IDEAS home Printed from
   My bibliography  Save this paper

Enrollment Responses to Labour Market Conditions: A Study of the Canadian Market for Scientists and Engineers


  • Sumon Majumdar

    () (Queen's University)

  • Katsumi Shimotsu

    () (Queen's University)


As Canada increasingly structures itself towards a "knowledge based economy", the supply of high-skilled professionals such as engineers and other science graduates acquires more importance. Following the theoretical framework developed by Ryoo and Rosen(2004), we develop and estimate a dynamic supply and demand model for engineers and scientists in Canada. We find that the estimated stock-flow dynamics are supportive of the theoretical model. The relative employment of engineers is quite sensitive to research and development (R&D) expenditures as a fraction of GDP, particularly after 1997. We then use the estimates to develop a dynamic impulse response function. Looking at the impact of a permanent increase in allocation towards R&D, we find that the adjustment process is relatively smooth and the market adjusts in about 2 to 8 years (plus the four years of natural lag in production) to within 80% of the final steady state. For a one-time improvement in R&D allocation, we find that under rational expectations, there is an initial increase in the number of science graduates, but then it falls to below the steady state value and remains there for a long period as the initial increase works its way through the market.

Suggested Citation

  • Sumon Majumdar & Katsumi Shimotsu, 2006. "Enrollment Responses to Labour Market Conditions: A Study of the Canadian Market for Scientists and Engineers," Working Papers 1105, Queen's University, Department of Economics.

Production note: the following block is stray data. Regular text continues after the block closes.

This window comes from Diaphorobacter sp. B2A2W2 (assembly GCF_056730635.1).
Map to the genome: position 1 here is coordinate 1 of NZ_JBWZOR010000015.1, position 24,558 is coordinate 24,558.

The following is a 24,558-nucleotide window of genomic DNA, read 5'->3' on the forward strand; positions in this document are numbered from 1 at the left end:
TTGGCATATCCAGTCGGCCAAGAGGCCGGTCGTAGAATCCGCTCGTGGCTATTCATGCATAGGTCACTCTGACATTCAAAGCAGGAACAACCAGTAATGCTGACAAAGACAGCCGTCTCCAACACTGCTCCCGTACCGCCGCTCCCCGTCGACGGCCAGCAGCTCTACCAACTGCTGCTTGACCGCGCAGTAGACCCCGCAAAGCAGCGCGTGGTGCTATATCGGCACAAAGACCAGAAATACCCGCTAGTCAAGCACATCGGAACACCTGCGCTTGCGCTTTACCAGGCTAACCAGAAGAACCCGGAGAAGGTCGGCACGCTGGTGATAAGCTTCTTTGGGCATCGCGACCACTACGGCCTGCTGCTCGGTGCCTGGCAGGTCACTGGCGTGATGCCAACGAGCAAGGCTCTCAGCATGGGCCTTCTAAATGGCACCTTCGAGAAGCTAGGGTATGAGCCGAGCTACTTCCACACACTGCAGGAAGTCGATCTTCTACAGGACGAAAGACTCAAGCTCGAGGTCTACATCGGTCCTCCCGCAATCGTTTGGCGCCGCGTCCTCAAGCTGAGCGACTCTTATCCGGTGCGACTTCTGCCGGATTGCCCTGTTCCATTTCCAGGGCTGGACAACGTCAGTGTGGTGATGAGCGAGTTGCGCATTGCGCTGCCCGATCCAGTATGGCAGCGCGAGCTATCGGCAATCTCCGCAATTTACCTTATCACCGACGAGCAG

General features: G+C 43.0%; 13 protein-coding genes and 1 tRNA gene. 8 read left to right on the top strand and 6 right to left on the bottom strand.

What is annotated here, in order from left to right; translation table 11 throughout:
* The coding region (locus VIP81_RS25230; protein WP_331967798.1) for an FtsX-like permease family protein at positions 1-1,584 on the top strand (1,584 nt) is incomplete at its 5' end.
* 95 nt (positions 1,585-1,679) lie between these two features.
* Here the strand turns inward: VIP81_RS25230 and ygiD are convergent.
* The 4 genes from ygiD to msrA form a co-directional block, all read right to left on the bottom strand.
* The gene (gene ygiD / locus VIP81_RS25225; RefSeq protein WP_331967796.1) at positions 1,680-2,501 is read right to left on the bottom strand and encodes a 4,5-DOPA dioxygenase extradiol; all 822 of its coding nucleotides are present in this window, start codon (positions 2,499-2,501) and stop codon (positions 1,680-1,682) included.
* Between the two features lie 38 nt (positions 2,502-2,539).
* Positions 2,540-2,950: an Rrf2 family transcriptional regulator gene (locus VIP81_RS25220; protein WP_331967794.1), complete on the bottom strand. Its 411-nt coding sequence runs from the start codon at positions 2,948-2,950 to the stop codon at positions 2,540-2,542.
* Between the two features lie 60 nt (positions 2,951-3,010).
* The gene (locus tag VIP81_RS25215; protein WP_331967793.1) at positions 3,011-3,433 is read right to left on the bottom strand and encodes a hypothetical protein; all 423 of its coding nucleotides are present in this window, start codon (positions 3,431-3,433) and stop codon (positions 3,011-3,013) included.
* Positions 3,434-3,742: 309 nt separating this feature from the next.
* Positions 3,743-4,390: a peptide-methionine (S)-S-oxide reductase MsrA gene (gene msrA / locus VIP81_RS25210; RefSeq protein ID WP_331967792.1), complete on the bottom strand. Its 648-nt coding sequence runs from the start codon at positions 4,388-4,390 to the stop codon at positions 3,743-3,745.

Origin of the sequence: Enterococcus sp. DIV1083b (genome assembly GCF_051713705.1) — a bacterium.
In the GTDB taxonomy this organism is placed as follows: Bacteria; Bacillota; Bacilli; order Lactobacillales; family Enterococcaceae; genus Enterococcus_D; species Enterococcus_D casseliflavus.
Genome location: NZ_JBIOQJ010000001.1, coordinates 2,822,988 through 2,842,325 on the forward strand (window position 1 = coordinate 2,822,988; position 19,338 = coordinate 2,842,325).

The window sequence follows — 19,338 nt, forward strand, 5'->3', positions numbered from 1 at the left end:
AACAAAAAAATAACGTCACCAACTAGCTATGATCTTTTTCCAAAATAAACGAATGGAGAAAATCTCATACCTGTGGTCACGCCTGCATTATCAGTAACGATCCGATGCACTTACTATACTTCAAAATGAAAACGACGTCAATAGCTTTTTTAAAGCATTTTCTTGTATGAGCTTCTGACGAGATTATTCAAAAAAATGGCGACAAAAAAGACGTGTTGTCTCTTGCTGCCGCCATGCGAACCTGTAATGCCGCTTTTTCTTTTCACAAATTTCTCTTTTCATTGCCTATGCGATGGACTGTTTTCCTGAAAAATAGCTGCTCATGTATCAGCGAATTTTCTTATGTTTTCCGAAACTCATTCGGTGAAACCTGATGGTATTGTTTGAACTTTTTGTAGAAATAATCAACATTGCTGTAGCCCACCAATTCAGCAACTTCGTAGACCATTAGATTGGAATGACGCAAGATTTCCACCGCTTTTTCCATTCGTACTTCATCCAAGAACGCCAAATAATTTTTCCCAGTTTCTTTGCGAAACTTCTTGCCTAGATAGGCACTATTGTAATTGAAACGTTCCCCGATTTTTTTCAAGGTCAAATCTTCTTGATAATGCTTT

• Handle: RePEc:qed:wpaper:1105

    Download full text from publisher

    File URL:
    File Function: First version 2006
    Download Restriction: no

    More about this item


    dynamic supply and demand; engineers and scientists; R & D expenditure; adjustment dynamics;

    JEL classification:

    • J23 - Labor and Demographic Economics - - Demand and Supply of Labor - - - Labor Demand
    • J24 - Labor and Demographic Economics - - Demand and Supply of Labor - - - Human Capital; Skills; Occupational Choice; Labor Productivity
    • J31 - Labor and Demographic Economics - - Wages, Compensation, and Labor Costs - - - Wage Level and Structure; Wage Differentials
    • J44 - Labor and Demographic Economics - - Particular Labor Markets - - - Professional Labor Markets and Occupations
    • I2 - Health, Education, and Welfare - - Education

    NEP fields

    This paper has been announced in the following NEP Reports:


    Access and download statistics


    All material on this site has been provided by the respective publishers and authors. You can help correct errors and omissions. When requesting a correction, please mention this item's handle: RePEc:qed:wpaper:1105. See general information about how to correct material in RePEc.

    For technical questions regarding this item, or to correct its authors, title, abstract, bibliographic or download information, contact: (Mark Babcock). General contact details of provider: .

    If you have authored this item and are not yet registered with RePEc, we encourage you to do it here. This allows to link your profile to this item. It also allows you to accept potential citations to this item that we are uncertain about.

    We have no references for this item. You can help adding them by using this form .

    If you know of missing items citing this one, you can help us creating those links by adding the relevant references in the same way as above, for each refering item. If you are a registered author of this item, you may also want to check the "citations" tab in your RePEc Author Service profile, as there may be some citations waiting for confirmation.

    Please note that corrections may take a couple of weeks to filter through the various RePEc services.

    IDEAS is a RePEc service hosted by the Research Division of the Federal Reserve Bank of St. Louis . RePEc uses bibliographic data supplied by the respective publishers.